Algeria join in the giant killing but England must not panic

Richard Jackson is blogging throughout the World Cup as he travels around South Africa from Cape Town to Johannesburg. You can follow his journey through the ‘Bolton Raider’ facebook page and on
In my short time watching football it seems the only thing for sure in this game is that nothing is for certain. Spain have fallen to Switzerland, Germany were beaten by Serbia and after failing to qualify since 1966, North Korea came within a goal of a famous result against Brazil. In  the grand scheme of things England drawing against Algeria last night was small fry and with a win against Slovenia guaranteeing qualification England fans and journalists  should be wary of writing off their team too early.
Of course, the result is an embarrassment for England and the performance was poor. Algeria certainly deserved the draw they earned, as the lions lacked imagination in there build up play. In truth they never looked like creating a meaningful opening and were restricted to efforts from distance for much of the game. Most of all England lacked movement from the forwards players and once again failed to play with the drive tempo there Premier League stars are characterised by. It was a shame to see the frustrated Rooney dropping so deep in the latter stages. If Capello is to get the best of his talented group he must devise a system which gets much more out of the United front man.
I have never really been a fan of explaining formations in terms of numbers, as I feel fluidity of the modern game often makes them misleading, although it seems the systems based around greater use of width are massively underused by Capello (typically referred to 4-3-3 or 4-5-1). It is rare to have a forward so good both in front of goal and with his back to it, and as the spearhead of Man Utd’s attack Rooney is utilised in both departments. So often Rooney uses his excellent vision to find his overlapping wingers and with a legitimate goal threat from both Nani and Valencia United are so often devastating in attack. In contrast England’s flat rigid system offers no such threat from wide areas, and Rooney is often left marooned as his teams predictable attacks are foiled. It is ironic that Rooney is much less isolated when he plays as a lone striker for United. England certainly have the players for the type of system I suggest; Rooney as the front-man, Lennon and Joe Cole wide with Gerrard and Lampard central in front of Barry holding. It is unfortunate that this allows no starting spot for Emile Heskey, who has been one of England’s best players this campaign, although his exclusion may be necessary to allow England to play the high tempo and varied football to get their World Cup back on track.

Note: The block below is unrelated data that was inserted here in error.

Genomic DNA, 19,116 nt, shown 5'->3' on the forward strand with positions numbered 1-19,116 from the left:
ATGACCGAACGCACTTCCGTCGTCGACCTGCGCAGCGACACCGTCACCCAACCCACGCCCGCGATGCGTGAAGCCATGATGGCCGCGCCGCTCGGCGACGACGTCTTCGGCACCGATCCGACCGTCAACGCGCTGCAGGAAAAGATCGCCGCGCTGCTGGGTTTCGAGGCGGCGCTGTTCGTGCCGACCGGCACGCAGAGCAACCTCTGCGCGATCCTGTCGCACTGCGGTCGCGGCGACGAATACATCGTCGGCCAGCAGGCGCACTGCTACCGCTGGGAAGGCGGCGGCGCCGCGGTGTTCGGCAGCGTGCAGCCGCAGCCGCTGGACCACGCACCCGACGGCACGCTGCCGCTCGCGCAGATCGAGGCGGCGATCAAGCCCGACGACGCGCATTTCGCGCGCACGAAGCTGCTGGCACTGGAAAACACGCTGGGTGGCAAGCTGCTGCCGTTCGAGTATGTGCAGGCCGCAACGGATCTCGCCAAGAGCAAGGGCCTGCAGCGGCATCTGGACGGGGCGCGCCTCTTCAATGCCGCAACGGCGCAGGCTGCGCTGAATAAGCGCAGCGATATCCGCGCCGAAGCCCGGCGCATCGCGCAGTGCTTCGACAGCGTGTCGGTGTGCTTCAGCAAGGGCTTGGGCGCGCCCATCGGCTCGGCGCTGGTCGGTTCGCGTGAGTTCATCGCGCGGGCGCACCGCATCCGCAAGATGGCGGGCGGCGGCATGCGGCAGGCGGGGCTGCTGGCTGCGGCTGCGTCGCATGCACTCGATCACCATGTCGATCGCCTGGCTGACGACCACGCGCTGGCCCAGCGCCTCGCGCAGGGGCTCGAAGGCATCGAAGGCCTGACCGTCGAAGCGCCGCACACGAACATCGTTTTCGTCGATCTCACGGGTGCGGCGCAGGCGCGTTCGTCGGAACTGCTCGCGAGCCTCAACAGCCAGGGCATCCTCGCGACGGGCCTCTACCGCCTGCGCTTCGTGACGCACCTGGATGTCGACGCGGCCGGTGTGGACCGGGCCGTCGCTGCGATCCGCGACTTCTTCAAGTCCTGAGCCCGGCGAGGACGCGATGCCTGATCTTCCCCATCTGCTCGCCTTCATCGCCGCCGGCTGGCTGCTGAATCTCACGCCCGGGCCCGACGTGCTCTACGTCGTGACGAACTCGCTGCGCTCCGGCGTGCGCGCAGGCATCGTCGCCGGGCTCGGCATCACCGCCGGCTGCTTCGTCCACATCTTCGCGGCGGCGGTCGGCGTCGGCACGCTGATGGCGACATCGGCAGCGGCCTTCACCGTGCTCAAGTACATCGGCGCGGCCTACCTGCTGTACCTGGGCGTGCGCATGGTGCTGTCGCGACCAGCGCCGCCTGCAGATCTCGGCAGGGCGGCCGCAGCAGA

Despite this criticism I must end this blog with a call for support for England. I have never met a group of fans so unhappy as the English. Leaving a bar in Port Elizabeth last night my England cricket shirt was commonly greeted by disgruntled England fans, with a nod and a short insult about the team, most of which I cannot repeat. England fans both in South Africa and back home must have some perspective.  England have had one poor result – it is not disastrous. For what it’s worth I think qualifying as runners-up would be good for England. If fans and players are serious about winning this competition they must be prepared to face the best teams in the world at any stage. It might be the kick up the back side they need.
 If England stumble against Slovenia we must realise that this competition is about much more than England. Big teams will lose. Big players will under perform. Big bets will be lost. It’s this unpredictability that makes football such a beautiful game. That said, having spent the last 10 days here in South Africa, I’m increasingly aware of how this tournament more than anything,  is about much more than just football.
Richard Jackson (The Bolton Raider) for Subside Sports
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